as a Working Dog THE OLD ENGLISH SHEEPDOG Photo © k9 images
by kristine B. LoLanD with gaLe Fitzsimmons
P lease don’t be fooled by the cute, fuzzy look. Th is is a working— speci fi cally, a herding—breed and an immensely physical one at that. Th ey have no reservations about get- ting up close and personal. Very personal. Th e body slam is their trademark, be it stock, other dogs or—unless persuaded otherwise, also known as training—their people. I’m a little surprised this characteristic is not mentioned in our breed standard and still shudder recalling one of my puppies pick- ing up speed on the “back” part of a down and back in the breed ring, aiming directly for the digni fi ed, very mature judge whom she was convinced was her new best friend and whom would no doubt appreciate her special brand of a ff ection, also known as the quick stop, turn of body and hind-quarter slam into the recipient’s knees. Disaster nar- rowly averted by reading her intentions and taking countermeasures. Th e truth is that many OES have an almost deliberate disre- gard for their body—and yours. Th at said, by no means is this breed all brawn and no brains. To the contrary, this is a thinking breed. And what they think is that they know everything better than their handler. Most of the time, they are probably right. By herding breed standards —their typically in fi nite love of humanity
notwithstanding—they are nonetheless probably more independent minded than most and inherently intelligent enough to carry it o ff . Th is may have served them well as an all-around, dependable, take-care- of-basic-business farm dog. But in the modern world, with few job openings for excessively shaggy farm dogs, most fi nd employment as pets and the occasional companion/performance competitor. I’ll be honest... their independent, know-it-all outlook on life adds an additional degree of challenge when competing in perfor- mance and companion events. For one thing, few, if any, have ever read the organizing body’s regulations. Th is in no way dissuades them from believing to the core of their being that they know better and from adding their own inter- pretations to performance standards and requirements. As an Old English Sheepdog handler, you must quickly learn basic sur- vival skills, such as humility and instant improvisational skills, or you are bet- ter served going with a more predictable breed. A prerequisite well-developed sense of humor goes without saying. If you’re exceptionally lucky, the judges in your venue of choice are similarly well-endowed in the humor department.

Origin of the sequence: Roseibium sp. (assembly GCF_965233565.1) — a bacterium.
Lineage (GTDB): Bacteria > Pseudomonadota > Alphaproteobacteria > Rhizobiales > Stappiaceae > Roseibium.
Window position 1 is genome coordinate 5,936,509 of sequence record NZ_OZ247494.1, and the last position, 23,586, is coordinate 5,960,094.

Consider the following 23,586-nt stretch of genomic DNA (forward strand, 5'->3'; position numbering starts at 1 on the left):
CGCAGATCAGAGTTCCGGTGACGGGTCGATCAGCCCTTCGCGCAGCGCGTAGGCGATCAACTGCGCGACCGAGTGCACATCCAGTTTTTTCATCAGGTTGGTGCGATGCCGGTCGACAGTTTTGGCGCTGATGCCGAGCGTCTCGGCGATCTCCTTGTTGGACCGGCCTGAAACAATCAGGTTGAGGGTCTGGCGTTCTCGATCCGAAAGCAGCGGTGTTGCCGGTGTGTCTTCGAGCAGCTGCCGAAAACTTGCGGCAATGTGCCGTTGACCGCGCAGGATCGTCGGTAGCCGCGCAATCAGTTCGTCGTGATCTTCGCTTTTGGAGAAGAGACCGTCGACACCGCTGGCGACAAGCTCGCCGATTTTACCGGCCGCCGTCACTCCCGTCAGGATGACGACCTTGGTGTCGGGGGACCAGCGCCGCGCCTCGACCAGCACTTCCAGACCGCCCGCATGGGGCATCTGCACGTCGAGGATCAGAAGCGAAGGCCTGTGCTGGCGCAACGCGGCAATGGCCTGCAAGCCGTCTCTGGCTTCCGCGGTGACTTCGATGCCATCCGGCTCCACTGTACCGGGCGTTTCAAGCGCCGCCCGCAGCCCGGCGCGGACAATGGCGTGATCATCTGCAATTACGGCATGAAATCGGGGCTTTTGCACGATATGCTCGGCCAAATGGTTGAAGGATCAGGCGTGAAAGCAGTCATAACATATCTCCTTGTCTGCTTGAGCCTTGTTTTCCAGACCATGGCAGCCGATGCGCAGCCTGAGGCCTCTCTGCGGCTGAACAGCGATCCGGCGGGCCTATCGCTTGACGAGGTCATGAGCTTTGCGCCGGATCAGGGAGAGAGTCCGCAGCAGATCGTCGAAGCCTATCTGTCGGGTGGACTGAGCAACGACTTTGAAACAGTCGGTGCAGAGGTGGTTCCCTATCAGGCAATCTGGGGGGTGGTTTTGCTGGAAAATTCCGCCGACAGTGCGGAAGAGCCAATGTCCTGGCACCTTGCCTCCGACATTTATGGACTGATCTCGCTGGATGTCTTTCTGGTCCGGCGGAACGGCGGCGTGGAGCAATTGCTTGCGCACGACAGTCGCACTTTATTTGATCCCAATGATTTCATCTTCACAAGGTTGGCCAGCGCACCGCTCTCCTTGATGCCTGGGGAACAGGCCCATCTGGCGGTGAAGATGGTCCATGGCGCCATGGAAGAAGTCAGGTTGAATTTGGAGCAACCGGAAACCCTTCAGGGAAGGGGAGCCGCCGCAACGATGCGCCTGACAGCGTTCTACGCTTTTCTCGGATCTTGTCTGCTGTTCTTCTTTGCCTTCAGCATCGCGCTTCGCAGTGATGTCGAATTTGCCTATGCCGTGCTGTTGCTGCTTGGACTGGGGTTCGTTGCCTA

I don’t mean to imply that you will not observe Old English Sheepdog perfor- mances that will take your breath away. I’ve competed in multiple venues with OES that could do no wrong one moment, yet look like they had never been trained a day in their lives the next, sometimes only minutes later. Better OES trainers and handlers than I—and there are many— inevitably concede that even when you have the best trained OES, with the most exquisite aptitude, you can never be com- pletely complacent about what they may do one moment to the next. Attending my fi rst AKC agility invi- tational my usually dependable (if not fl ashy by Old English standards) OES bitch refused to start round three until she had thoroughly thanked the timer for volunteering his time, kisses and all. Once she had fi nished her lovefest with the kind volunteer, she responded to my request to start our run—you ask an Old English; you demand at your peril—and turned in a near fl awless run on a highly technical course, which thrilled me to no end. Especially as this is a breed not thought to excel on this type of challenge and under an English judge at that, which I felt was especially fi tting. With many thanks to our instructor, a Terv breeder/
176 • S HOW S IGHT M AGAZINE , M ARCH 2015
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